• Where does the need come from?
  • What else can we infer from Maslow’s hierarchy of needs?
  • What influence does society have on our needs?

Jewellery has always played an intricate part in the human life. We have always had the need to adorn ourselves, even with animal bones, shells, flowers or feathers when nothing else was yet available. Moreover, we have grown to award our jewellery with religious and symbolic meanings. But why do we value jewellery so much? Why do we wear it?

Where does the need come from?

Buying jewellery with which to adorn ourselves can be psychologically explained using Maslow’s hierarchy of needs. Psychologist Abraham Maslow first published this motivational theory representing basic human needs in 1943. When we approach buying and wearing jewellery as he would, we discover it can be interpreted within the higher needs. The middle of the hierarchy is devoted to the need of belonging and love.

That social need is often expressed through symbolic jewellery such as friendship bracelets, exchanging Valentine’s Day gifts and expressing our commitment to one another through marriage.

What else can we infer from Maslow’s hierarchy of needs?

Rising one more step in the hierarchy, we are introduced to ‘esteem’, a higly relevant need today, some 75 years after Maslow developed his ranking system. After all, could social media and the invention of the selfie not be interpreted as ‘esteem’ incarnate? Whether it comes to buying jewellery, finding a new pair of shoes or trying out a new recipe: we share it on social media and hope for plentiful likes.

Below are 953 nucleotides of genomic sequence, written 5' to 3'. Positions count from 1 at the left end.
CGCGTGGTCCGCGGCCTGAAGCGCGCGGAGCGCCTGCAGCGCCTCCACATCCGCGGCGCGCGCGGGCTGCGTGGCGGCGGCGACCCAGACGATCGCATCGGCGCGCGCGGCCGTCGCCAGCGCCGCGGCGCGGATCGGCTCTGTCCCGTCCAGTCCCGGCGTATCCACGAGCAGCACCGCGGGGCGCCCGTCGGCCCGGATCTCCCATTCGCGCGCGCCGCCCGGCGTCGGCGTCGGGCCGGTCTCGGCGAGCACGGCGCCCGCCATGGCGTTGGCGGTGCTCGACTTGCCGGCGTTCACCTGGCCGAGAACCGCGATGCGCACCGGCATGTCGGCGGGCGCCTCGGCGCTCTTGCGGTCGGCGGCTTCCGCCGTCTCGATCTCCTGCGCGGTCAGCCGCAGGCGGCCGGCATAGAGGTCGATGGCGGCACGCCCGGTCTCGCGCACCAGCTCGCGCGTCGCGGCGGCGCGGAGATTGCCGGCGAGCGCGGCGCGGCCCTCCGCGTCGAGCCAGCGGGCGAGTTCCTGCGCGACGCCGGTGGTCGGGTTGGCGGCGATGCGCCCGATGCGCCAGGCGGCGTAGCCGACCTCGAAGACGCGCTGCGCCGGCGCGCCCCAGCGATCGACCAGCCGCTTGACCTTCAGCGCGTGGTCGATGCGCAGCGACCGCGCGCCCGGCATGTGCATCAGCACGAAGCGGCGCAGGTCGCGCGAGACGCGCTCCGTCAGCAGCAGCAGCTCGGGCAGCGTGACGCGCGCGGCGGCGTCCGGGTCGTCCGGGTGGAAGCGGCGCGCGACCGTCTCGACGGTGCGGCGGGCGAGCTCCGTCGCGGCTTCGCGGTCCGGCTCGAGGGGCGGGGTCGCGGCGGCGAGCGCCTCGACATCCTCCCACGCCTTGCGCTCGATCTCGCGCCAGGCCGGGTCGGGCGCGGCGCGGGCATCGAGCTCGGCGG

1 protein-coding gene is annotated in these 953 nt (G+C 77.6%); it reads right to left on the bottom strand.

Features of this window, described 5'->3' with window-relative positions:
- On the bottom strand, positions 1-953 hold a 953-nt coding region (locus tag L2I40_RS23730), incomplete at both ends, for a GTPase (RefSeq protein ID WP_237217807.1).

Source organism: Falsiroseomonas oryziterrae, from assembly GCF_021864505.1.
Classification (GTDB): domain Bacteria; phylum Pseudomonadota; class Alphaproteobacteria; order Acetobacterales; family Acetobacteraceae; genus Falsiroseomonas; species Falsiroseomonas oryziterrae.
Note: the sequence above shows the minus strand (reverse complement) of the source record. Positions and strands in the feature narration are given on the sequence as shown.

The top of the hierarchy shows ‘self-actualisation’. It goes without saying that buying jewellery plays an important part in emphasizing our personality and style.

What influence does society have on our needs?

Even though our needs never appear to change, time and societal influences play a key role in how we fulfil those needs. In the past, buying jewellery was often reserved for the wealthy. They wore jewellery to show off their heritage and fortune, which can easily be compartmentalized in those top tiers of the pyramid by which the hierarchy represented. Moreover, wearing jewellery was a predominantly female trait for a long time, a trend that has been slowly changing over the past years. Not only cufflinks and watches are now at the top of his list, so are diamond rings for men.

Why do you like diamond jewellery? And which types of jewellery do you prefer? Draw inspiration from the extensive online assortment at BAUNAT or contact our jewellery experts for the perfect piece.

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